Taylor rules and monetary policy in the Eurozone
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- Master Thesis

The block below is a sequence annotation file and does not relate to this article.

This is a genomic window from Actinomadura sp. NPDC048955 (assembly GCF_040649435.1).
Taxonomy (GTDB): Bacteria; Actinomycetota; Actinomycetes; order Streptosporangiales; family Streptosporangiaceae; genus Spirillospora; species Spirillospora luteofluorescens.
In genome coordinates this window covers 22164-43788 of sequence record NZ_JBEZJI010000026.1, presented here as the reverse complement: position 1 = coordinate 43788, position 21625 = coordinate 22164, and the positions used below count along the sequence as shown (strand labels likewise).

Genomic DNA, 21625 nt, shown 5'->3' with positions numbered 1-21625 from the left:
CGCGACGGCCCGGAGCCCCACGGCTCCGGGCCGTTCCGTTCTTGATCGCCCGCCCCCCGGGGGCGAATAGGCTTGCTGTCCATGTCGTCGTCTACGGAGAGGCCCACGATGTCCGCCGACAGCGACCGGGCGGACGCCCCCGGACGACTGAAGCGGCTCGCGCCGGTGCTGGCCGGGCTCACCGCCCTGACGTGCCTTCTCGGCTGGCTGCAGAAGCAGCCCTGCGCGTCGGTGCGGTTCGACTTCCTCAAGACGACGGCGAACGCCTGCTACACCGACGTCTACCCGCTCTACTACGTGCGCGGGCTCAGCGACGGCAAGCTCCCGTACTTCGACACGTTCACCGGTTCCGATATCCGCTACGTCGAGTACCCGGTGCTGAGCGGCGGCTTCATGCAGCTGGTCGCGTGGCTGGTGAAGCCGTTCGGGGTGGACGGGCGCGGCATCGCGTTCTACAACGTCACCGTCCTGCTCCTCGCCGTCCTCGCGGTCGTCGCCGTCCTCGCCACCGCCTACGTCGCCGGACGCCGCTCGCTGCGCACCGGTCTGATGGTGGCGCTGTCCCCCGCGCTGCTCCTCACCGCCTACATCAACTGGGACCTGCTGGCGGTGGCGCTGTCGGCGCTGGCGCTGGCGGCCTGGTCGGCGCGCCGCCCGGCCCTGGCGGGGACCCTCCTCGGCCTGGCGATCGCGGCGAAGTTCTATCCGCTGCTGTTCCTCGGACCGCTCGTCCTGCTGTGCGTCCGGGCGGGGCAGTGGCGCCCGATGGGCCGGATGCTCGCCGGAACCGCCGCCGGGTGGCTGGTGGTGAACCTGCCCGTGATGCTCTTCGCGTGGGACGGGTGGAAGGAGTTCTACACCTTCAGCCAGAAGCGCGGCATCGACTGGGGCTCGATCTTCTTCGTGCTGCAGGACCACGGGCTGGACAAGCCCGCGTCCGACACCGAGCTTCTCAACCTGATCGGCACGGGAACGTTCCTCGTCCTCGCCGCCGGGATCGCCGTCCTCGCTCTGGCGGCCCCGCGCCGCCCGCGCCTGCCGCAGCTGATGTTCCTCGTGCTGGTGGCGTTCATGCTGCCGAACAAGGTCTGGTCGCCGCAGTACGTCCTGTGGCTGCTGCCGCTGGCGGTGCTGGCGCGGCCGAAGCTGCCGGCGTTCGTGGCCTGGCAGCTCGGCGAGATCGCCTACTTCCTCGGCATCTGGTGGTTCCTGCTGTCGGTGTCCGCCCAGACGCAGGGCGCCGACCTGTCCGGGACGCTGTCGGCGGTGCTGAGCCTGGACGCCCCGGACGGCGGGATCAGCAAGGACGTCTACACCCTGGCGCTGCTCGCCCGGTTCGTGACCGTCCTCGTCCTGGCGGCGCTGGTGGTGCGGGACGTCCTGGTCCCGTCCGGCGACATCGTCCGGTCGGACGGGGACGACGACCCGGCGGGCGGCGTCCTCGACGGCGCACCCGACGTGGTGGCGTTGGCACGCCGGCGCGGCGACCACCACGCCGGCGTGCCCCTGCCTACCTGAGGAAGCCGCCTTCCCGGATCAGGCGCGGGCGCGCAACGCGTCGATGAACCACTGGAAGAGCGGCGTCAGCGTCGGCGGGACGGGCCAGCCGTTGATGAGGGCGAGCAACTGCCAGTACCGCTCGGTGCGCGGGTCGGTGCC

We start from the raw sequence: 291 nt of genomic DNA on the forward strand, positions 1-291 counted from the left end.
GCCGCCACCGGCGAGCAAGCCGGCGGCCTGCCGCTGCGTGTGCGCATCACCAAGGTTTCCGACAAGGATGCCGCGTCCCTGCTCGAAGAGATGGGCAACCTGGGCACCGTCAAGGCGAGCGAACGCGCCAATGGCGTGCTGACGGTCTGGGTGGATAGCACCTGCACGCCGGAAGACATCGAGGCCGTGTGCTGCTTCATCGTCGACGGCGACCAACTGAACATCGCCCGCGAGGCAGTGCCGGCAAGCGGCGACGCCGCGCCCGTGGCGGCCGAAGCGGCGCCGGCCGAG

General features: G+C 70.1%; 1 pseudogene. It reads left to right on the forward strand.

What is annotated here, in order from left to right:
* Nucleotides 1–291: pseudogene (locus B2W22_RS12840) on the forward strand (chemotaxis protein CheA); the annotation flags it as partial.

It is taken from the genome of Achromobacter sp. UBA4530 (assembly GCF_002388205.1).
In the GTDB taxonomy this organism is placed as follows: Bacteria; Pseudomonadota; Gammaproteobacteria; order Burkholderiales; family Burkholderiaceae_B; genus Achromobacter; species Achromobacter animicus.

In this thesis, we analyse the monetary policy in the Eurozone since the origin of the euro. The aim of the thesis is to assess whether, and to what extent, the common monetary policy of the Eurozone has contributed to stabilization of business cycles within the various economies. By utilizing alternative versions of the Taylor rule, we have calculated several Taylor-rates for each of the member states in the Eurozone, which in turn are compared to the actual interest rate path from the European Central Bank (ECB). Deviation between the Taylorrates and the actual policy rate is used to analyse the suitability of the common monetary policy for each member country. The thesis also discusses the notion of the Eurozone constituting a good approximation to an optimum currency area by comparing the deviations between the Taylor-rates and the policy rate with developments in other macro-variables. A key variable that has implications for our results was the neutral real rate of interest. When assuming a constant neutral rate, we find that in the first decade of the euro the policy rate set by the ECB was much closer to the suggested rates of the core-countries than for the peripheral-countries. The Taylor rule suggests that the monetary policy was too accommodative for the peripheral-countries during this period. In the period after the financial crisis it seems that the monetary policy was too strict for the peripheral-countries, whilst being too accommodative for the core-countries. Estimations of the neutral real rate using the Laubach-Williams - model show that an assumed value of the neutral real rate equal to 2% was a fairly good assumption for the corecountries, such as Germany, France, Belgium, Netherland and Austria. However, in the peripheral-countries the fluctuations of the neutral real rate have been far greater over the entire period. This adds to the notion that the perceived stability of the Eurozone during some time intervals has mainly been a feature of the core countries. We also calculate Taylor-rates using country-specific estimates of the neutral real rate. The main features of the country-specific Taylor-rates remain unchanged when compared to the Taylor-rates which assumed a common constant neutral real rate.